Here is a recent article from Touchstone Magazine that I’ve seen rewritten under various titles for most of my Christian life. It starts out like this:
The modern Christians who are important writers are all from liturgical churches: Catholic, Anglican, Orthodox. The closest thing Evangelicalism has to a name that could rank with these is probably Walter Wangerin, Jr., who is not really a mainstream Evangelical but a Lutheran—again, from a liturgical tradition.
Try to think of a conservative Baptist, a Free or Wesleyan Methodist or a Nazarene, a conservative Presbyterian, a Plymouth Brother, a member of the Evangelical Free Church or the Christian and Missionary Alliance, a Pentecostal, or a member of an independent Bible church who belongs in that company. (Some have mentioned writers who used to be in those churches—but the phrase “used to” in the observation is telling.)
The liturgical churches foster a lot of schlock and kitsch of their own, but they also nurture great writers and great writing. So far, we Evangelicals have not. In fact, we often positively discourage “literary” writing as being of questionable spiritual value.
This is something of a mantra in Christian academic circles, and I typically encounter this lament at least once every six months: where are the evangelicals, and why does their art suck? The kindly professors probably wouldn’t state it quite so baldly, being nice, proper academics, but the evangelicals would comprehend the question better because they don’t understand big words, so we’ll let the crudeness slide.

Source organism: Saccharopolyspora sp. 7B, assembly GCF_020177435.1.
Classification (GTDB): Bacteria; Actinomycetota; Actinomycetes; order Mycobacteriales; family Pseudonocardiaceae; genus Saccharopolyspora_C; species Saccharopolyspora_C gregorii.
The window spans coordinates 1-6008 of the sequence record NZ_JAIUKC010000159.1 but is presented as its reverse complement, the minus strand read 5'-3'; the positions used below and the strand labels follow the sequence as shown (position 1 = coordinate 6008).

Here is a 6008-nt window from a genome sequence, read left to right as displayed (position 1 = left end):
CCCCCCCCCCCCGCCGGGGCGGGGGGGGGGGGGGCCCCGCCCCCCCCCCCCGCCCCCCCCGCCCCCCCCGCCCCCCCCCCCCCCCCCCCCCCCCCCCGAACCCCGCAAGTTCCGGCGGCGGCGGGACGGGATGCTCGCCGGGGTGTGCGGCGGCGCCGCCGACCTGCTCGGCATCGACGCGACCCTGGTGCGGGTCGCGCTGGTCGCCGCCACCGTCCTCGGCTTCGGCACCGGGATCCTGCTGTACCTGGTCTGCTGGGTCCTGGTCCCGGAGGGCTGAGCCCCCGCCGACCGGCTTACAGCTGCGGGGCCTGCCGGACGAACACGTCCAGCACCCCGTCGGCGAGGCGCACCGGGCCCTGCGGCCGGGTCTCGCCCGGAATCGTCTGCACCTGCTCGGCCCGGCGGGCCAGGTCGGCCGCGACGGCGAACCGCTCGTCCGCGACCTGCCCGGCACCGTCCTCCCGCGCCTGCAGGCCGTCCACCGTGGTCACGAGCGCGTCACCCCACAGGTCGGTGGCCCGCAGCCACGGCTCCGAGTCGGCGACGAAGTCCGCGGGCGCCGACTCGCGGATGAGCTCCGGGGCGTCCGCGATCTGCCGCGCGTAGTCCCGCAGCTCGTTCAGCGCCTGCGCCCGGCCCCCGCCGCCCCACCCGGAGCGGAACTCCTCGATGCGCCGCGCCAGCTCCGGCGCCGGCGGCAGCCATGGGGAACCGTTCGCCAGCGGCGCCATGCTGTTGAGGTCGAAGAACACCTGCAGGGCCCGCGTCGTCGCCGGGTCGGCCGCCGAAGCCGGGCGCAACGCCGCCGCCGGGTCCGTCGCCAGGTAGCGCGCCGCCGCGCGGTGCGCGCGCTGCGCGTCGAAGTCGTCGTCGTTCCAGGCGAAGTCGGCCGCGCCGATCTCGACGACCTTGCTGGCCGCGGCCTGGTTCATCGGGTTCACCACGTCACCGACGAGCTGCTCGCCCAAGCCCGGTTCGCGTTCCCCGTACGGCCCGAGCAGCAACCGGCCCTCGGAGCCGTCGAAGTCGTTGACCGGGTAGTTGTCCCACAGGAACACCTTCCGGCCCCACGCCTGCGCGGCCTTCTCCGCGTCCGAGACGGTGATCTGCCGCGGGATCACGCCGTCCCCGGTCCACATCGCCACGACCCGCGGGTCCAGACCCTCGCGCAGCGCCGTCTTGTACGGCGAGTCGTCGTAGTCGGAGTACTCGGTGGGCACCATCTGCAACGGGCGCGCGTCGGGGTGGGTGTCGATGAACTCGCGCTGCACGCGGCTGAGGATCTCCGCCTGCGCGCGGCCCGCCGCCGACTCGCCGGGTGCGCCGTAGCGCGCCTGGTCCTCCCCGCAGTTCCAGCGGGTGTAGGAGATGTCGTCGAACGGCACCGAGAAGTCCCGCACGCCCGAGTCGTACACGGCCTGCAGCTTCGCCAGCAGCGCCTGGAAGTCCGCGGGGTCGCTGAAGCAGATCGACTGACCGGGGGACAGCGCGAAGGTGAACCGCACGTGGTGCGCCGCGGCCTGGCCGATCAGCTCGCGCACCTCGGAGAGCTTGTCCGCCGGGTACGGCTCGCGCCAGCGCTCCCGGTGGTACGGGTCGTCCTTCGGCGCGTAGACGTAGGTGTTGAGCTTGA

I've read these sentiments, and others like them, so frequently that they’ve become cliches. There's only one problem: they’re not true. They bear little relationship to reality.
Look, I love Flannery O'Connor as much as anyone. Kate will attest that I lobbied long and hard to name our first-born daughter Flannery in honor of Ms. O’Connor. She and the other High Church literary cherubim and seraphim – Graham Greene, Walker Percy, C.S. Lewis, J.R.R. Tolkien – have enriched my life tremendously. But Percy, the most contemporary of those writers, has been dead for fifteen years, and O'Connor, Greene, Lewis and Tolkien were writing fifty or more years ago. And you know what? In the intervening half century, evangelicals have actually produced some worthwhile work. Two of the most celebrated Christian novelists working today, Marilynne Robinson and Leif Enger, are writing from a decidedly evangelical perspective. Enger's Peace Like a River was named the 2002 Book of the Year in the L.A. Times, and was lauded in almost every review. Robinson's latest novel Gilead won the Pulitzer Prize in 2005. This does not suck. And when you add in contemporaries such as Frederick Buechner, Annie Dillard, John Updike, and Anne Lamott, who really don't fit into either the High Church or the Evangelical categories, it seems fairly clear to me that non-liturgical, non-High Church Christians have as much of an impact on literature as their High Church contemporaries, and maybe more. And the odds are even more lopsided in the popular music world, where it is evangelicals like U2 and Sufjan Stevens who have arguably released some of the best and most popular albums created from a Christian worldview. In other words, the argument in Touchstone was valid thirty years ago. It doesn’t apply now, and it hasn't been true for a long time.
I will confess that part of it is that I don’t understand the categories. Why is it, for instance, that “liturgical” and “evangelical” are presented as mutually exclusive terms in the Touchstone article? In my church we incorporate elements of the liturgy and fixed-hour prayer into both our public and private worship, but theologically we would align ourselves along evangelical lines.